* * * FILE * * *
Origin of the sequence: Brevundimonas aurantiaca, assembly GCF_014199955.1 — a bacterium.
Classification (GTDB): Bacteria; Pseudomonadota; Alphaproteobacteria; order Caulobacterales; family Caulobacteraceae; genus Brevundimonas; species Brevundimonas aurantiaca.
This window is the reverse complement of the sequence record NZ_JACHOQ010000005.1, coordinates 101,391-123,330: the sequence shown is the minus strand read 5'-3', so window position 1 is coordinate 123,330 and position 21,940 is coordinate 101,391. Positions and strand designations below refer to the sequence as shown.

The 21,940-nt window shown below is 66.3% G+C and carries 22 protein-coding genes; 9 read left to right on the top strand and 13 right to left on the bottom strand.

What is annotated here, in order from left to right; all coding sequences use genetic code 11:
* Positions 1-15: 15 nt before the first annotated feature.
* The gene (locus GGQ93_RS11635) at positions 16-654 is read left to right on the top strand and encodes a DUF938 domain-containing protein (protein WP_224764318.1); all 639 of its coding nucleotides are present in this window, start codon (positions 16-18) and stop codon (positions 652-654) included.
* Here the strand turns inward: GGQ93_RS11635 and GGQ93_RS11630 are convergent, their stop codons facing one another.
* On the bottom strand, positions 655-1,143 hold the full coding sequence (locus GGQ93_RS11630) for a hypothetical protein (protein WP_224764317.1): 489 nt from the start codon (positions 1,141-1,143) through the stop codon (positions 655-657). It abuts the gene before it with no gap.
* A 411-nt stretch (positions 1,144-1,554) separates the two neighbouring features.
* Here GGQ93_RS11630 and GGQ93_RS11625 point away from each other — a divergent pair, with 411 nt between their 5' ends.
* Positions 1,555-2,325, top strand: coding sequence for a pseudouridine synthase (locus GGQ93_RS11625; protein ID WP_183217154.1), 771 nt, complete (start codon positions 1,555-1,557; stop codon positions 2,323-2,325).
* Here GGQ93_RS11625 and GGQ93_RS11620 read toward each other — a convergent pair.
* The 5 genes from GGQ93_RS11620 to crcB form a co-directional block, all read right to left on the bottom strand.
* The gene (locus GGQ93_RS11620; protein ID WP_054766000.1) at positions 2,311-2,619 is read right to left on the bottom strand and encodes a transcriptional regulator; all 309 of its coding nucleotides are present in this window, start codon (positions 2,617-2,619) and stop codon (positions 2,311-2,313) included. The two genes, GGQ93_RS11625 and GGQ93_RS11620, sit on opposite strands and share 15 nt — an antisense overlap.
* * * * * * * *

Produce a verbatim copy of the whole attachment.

Origin of the sequence: Brevundimonas aurantiaca, assembly GCF_014199955.1 — a bacterium.
Classification (GTDB): Bacteria; Pseudomonadota; Alphaproteobacteria; order Caulobacterales; family Caulobacteraceae; genus Brevundimonas; species Brevundimonas aurantiaca.
This window is the reverse complement of the sequence record NZ_JACHOQ010000005.1, coordinates 101,391-123,330: the sequence shown is the minus strand read 5'-3', so window position 1 is coordinate 123,330 and position 21,940 is coordinate 101,391. Positions and strand designations below refer to the sequence as shown.

The 21,940-nt window shown below is 66.3% G+C and carries 22 protein-coding genes; 9 read left to right on the top strand and 13 right to left on the bottom strand.

What is annotated here, in order from left to right; all coding sequences use genetic code 11:
* Positions 1-15: 15 nt before the first annotated feature.
* The gene (locus GGQ93_RS11635) at positions 16-654 is read left to right on the top strand and encodes a DUF938 domain-containing protein (protein WP_224764318.1); all 639 of its coding nucleotides are present in this window, start codon (positions 16-18) and stop codon (positions 652-654) included.
* Here the strand turns inward: GGQ93_RS11635 and GGQ93_RS11630 are convergent, their stop codons facing one another.
* On the bottom strand, positions 655-1,143 hold the full coding sequence (locus GGQ93_RS11630) for a hypothetical protein (protein WP_224764317.1): 489 nt from the start codon (positions 1,141-1,143) through the stop codon (positions 655-657). It abuts the gene before it with no gap.
* A 411-nt stretch (positions 1,144-1,554) separates the two neighbouring features.
* Here GGQ93_RS11630 and GGQ93_RS11625 point away from each other — a divergent pair, with 411 nt between their 5' ends.
* Positions 1,555-2,325, top strand: coding sequence for a pseudouridine synthase (locus GGQ93_RS11625; protein ID WP_183217154.1), 771 nt, complete (start codon positions 1,555-1,557; stop codon positions 2,323-2,325).
* Here GGQ93_RS11625 and GGQ93_RS11620 read toward each other — a convergent pair.
* The 5 genes from GGQ93_RS11620 to crcB form a co-directional block, all read right to left on the bottom strand.
* The gene (locus GGQ93_RS11620; protein ID WP_054766000.1) at positions 2,311-2,619 is read right to left on the bottom strand and encodes a transcriptional regulator; all 309 of its coding nucleotides are present in this window, start codon (positions 2,617-2,619) and stop codon (positions 2,311-2,313) included. The two genes, GGQ93_RS11625 and GGQ93_RS11620, sit on opposite strands and share 15 nt — an antisense overlap.